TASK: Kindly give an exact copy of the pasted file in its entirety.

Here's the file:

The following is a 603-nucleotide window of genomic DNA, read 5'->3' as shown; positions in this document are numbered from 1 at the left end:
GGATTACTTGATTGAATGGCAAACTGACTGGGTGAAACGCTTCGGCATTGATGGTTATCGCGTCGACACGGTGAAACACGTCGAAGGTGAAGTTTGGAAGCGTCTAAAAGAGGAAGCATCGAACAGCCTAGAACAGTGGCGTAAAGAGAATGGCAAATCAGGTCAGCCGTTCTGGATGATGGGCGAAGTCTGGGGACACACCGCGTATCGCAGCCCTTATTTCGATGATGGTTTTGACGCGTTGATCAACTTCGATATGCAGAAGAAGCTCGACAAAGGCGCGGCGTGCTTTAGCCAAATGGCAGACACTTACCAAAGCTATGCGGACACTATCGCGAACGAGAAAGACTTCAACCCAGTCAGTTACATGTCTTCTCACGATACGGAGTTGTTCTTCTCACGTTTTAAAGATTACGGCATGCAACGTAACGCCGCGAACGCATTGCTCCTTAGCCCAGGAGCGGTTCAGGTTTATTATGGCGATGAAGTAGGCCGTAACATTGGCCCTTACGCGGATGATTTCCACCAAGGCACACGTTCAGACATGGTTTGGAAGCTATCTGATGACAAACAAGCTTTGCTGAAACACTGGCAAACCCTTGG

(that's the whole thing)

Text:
The following is a 603-nucleotide window of genomic DNA, read 5'->3' as shown; positions in this document are numbered from 1 at the left end:
GGATTACTTGATTGAATGGCAAACTGACTGGGTGAAACGCTTCGGCATTGATGGTTATCGCGTCGACACGGTGAAACACGTCGAAGGTGAAGTTTGGAAGCGTCTAAAAGAGGAAGCATCGAACAGCCTAGAACAGTGGCGTAAAGAGAATGGCAAATCAGGTCAGCCGTTCTGGATGATGGGCGAAGTCTGGGGACACACCGCGTATCGCAGCCCTTATTTCGATGATGGTTTTGACGCGTTGATCAACTTCGATATGCAGAAGAAGCTCGACAAAGGCGCGGCGTGCTTTAGCCAAATGGCAGACACTTACCAAAGCTATGCGGACACTATCGCGAACGAGAAAGACTTCAACCCAGTCAGTTACATGTCTTCTCACGATACGGAGTTGTTCTTCTCACGTTTTAAAGATTACGGCATGCAACGTAACGCCGCGAACGCATTGCTCCTTAGCCCAGGAGCGGTTCAGGTTTATTATGGCGATGAAGTAGGCCGTAACATTGGCCCTTACGCGGATGATTTCCACCAAGGCACACGTTCAGACATGGTTTGGAAGCTATCTGATGACAAACAAGCTTTGCTGAAACACTGGCAAACCCTTGG